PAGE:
Cossack Mamay playing kobza while riding a horse

Cossack Mamay[1] or Kozak Mamai[2] (Ukrainian: Козак Мамай, in less significant variants also named as Cossack banduryst) is a Ukrainian folkloric hero, one of the standard characters in traditional Ukrainian itinerant puppet theater, the Vertep.

Historical overview

Cossack Mamay is encountered in legends, folk stories and proverbs. These became widely popular after the dissolution of the Zaporizhian Sich in 1775. Cossack Mamay is one of the most common characters in Ukrainian folk painting, from the late 17th century to the present time. In the hundreds of surviving paintings, Cossack Mamay is usually shown with a kobza – a lute-like musical instrument that is the symbol of Ukrainian soul; a horse, which represented both freedom and fidelity; and an oak with his weapons hanging on it symbolizing the people's strength. The paintings from the time of Koliyivschyna sometimes portray Mamay on the background of violent incidents involving Poles or Jews.[3]

"Cossack-Bandurist", "Cossack-Zaporozhets", "Cossack Mamai" - these are all names of paintings of the same type. The general features of the composition and the main image, their existence for several centuries in Ukrainian lands allow us to consider these works as traditional folk paintings. There are several options for them. But in all cases, the basis of the composition is always the figure of a Cossack, who mostly sits with his legs crossed.[4]

The largest collections of this work are preserved and exhibited by the National Art Museum of Ukraine, the Dnipro Historical Museum named after Dmytro Yavornytskyi, and the Ukrainian Center of Folk Culture "Ivan Honchar Museum".


Cossack Mamay in art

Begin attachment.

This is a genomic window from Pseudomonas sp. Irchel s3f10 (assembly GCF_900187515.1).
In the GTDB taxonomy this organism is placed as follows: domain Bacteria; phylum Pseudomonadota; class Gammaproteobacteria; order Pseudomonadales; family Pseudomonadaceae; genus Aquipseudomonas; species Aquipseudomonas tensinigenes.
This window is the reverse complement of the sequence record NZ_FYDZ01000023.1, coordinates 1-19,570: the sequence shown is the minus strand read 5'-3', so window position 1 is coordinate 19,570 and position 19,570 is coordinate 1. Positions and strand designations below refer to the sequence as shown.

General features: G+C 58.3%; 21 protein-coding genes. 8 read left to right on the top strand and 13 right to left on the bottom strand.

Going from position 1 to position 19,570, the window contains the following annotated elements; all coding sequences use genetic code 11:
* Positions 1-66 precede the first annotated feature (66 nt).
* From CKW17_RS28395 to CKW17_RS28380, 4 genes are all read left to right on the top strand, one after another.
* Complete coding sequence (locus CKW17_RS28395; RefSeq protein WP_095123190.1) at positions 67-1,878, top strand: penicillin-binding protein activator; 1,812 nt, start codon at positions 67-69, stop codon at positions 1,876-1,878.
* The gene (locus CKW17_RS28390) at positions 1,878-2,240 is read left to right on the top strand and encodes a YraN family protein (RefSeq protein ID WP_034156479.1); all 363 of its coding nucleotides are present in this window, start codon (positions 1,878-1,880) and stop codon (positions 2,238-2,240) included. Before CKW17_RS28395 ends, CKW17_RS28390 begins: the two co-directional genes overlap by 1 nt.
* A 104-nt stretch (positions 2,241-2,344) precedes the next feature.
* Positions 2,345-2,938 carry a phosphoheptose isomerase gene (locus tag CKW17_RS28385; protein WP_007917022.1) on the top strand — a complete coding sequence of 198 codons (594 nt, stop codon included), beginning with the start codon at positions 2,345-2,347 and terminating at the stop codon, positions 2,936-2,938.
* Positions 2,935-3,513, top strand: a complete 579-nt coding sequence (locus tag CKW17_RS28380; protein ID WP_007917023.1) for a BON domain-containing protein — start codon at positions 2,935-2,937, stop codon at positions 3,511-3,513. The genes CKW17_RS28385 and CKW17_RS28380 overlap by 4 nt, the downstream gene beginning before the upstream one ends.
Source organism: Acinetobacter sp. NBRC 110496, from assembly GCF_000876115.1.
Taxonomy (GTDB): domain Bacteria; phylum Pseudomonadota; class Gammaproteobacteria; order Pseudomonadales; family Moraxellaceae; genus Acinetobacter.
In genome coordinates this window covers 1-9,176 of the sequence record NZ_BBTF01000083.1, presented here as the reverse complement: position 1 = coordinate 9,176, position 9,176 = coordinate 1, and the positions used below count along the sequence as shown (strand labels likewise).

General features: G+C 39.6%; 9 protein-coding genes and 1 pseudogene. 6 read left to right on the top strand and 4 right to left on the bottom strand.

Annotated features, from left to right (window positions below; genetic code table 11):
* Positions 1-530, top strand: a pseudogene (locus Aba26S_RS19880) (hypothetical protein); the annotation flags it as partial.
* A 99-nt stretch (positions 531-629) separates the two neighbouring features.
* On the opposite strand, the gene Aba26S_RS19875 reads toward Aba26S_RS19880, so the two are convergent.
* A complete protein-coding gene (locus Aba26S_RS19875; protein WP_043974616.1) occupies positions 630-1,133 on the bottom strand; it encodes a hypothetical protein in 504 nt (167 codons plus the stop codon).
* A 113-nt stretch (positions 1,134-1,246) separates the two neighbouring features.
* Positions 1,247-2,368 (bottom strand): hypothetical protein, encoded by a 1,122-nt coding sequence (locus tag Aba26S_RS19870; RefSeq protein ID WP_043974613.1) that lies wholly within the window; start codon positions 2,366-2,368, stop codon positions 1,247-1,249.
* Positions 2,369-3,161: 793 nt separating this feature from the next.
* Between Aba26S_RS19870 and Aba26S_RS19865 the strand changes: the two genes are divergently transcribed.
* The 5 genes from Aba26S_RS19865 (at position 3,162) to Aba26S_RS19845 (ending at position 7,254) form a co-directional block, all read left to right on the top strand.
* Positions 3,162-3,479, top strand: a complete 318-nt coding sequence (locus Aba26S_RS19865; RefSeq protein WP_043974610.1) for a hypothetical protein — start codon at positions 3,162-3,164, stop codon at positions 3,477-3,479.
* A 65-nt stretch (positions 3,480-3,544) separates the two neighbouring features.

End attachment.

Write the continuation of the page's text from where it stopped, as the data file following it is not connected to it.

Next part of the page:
In 2003, director Oles Sanin made the film Mamay at the Oleksandr Dovzhenko National Film Studio.


In music, the image of Cossack Mamay was reflected in the songs of contemporary Ukrainian bands Komu Vnyz, and Vopli Vidoplyasova.

Street art

During the Revolution of Dignity, the artist Mykola Goncharov recreated the image of Cossack Mamaiya in graffiti and posters of the series "All you need is love", replacing the kobza with a Kalashnikov rifle, and the damask with a lit Molotov cocktail[citation needed].

Cossack Mamay coin

On the 1997 coin minted by National Bank of Ukraine, Cossack Mamay is dressed in a rich coat with fur and sits with his legs crossed, smoking a pipe and playing a kobza. Traditional elements of Cossack military life are around Mamay: a horse with rich harness, tied to a spear with a flag planted into the ground; a green oak tree with a sabre hanging from it; a pistol and a stone powder case; Turkish kalpak (high hat), and a bottle of okovyta (Ukrainian for aqua vitae).

The coin edge has the inscriptions: (Ukrainian: Козак Мамай, Cossack Mamay) – at the left and (Ukrainian: Лицар волі і честі, Knight of Freedom and Honor) – at the right. On top, these inscriptions are separated with a small flag at the spear point and, underneath, a conventionalized guelder-rose spray.

The Mamay coin is from the "Heroes of the Cossack Age" series, Ukrainian commemorative and jubilee coins.

See also


  1. ^ Олександр Галенко Рецензія на: Козак Мамай: феномен одного образу Студії мистецтвознавчі. – К.: Iнститут мистецтвознавства, фольклористики та етнології iм. М.Т.Рильського НАН України, 2009. – №1 (25)
  2. ^ Kononenko, Natalie O. (2019). Ukrainian epic and historical song: folklore in context. Toronto Buffalo London: University of Toronto Press. pp. 45–48. ISBN 978-1-4875-0263-8.
  3. ^ "COSSACK MAMAY: One Image Phenomenology"-Stanislav Bushak (Rodovid-Oranta 2008), pp. 245–293
  4. ^ "Запорозьке гайдамацтво XVIII століття як традиційний здобичницький промисел козацтва - Володимир Мільчев - Тека авторів". Чтиво. Retrieved 5 July 2022.